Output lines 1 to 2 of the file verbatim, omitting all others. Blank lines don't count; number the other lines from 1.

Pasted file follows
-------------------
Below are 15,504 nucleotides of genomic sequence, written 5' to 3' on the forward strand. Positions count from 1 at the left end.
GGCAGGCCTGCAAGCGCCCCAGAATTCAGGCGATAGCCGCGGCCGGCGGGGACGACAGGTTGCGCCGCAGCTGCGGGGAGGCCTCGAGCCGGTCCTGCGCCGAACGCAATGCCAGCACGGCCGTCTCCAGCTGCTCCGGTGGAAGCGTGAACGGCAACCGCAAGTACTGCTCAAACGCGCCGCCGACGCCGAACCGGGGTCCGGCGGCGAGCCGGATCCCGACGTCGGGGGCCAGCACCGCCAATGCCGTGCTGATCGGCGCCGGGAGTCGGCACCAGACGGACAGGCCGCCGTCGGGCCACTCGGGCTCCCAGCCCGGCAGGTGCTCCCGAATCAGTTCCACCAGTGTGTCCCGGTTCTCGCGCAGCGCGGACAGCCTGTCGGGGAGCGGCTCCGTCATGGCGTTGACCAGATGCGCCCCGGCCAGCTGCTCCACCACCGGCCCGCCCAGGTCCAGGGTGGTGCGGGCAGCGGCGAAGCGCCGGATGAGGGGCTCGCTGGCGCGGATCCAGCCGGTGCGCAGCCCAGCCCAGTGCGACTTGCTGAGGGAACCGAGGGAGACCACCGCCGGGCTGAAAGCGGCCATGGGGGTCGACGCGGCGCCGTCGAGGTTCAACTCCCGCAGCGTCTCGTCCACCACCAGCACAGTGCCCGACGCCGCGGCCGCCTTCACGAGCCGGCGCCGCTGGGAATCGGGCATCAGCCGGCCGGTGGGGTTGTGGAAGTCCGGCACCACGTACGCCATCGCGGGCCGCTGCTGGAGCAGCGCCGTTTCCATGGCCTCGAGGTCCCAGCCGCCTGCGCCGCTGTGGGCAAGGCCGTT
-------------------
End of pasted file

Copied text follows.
Below are 15,504 nucleotides of genomic sequence, written 5' to 3' on the forward strand. Positions count from 1 at the left end.
GGCAGGCCTGCAAGCGCCCCAGAATTCAGGCGATAGCCGCGGCCGGCGGGGACGACAGGTTGCGCCGCAGCTGCGGGGAGGCCTCGAGCCGGTCCTGCGCCGAACGCAATGCCAGCACGGCCGTCTCCAGCTGCTCCGGTGGAAGCGTGAACGGCAACCGCAAGTACTGCTCAAACGCGCCGCCGACGCCGAACCGGGGTCCGGCGGCGAGCCGGATCCCGACGTCGGGGGCCAGCACCGCCAATGCCGTGCTGATCGGCGCCGGGAGTCGGCACCAGACGGACAGGCCGCCGTCGGGCCACTCGGGCTCCCAGCCCGGCAGGTGCTCCCGAATCAGTTCCACCAGTGTGTCCCGGTTCTCGCGCAGCGCGGACAGCCTGTCGGGGAGCGGCTCCGTCATGGCGTTGACCAGATGCGCCCCGGCCAGCTGCTCCACCACCGGCCCGCCCAGGTCCAGGGTGGTGCGGGCAGCGGCGAAGCGCCGGATGAGGGGCTCGCTGGCGCGGATCCAGCCGGTGCGCAGCCCAGCCCAGTGCGACTTGCTGAGGGAACCGAGGGAGACCACCGCCGGGCTGAAAGCGGCCATGGGGGTCGACGCGGCGCCGTCGAGGTTCAACTCCCGCAGCGTCTCGTCCACCACCAGCACAGTGCCCGACGCCGCGGCCGCCTTCACGAGCCGGCGCCGCTGGGAATCGGGCATCAGCCGGCCGGTGGGGTTGTGGAAGTCCGGCACCACGTACGCCATCGCGGGCCGCTGCTGGAGCAGCGCCGTTTCCATGGCCTCGAGGTCCCAGCCGCCTGCGCCGCTGTGGGCAAGGCCGTT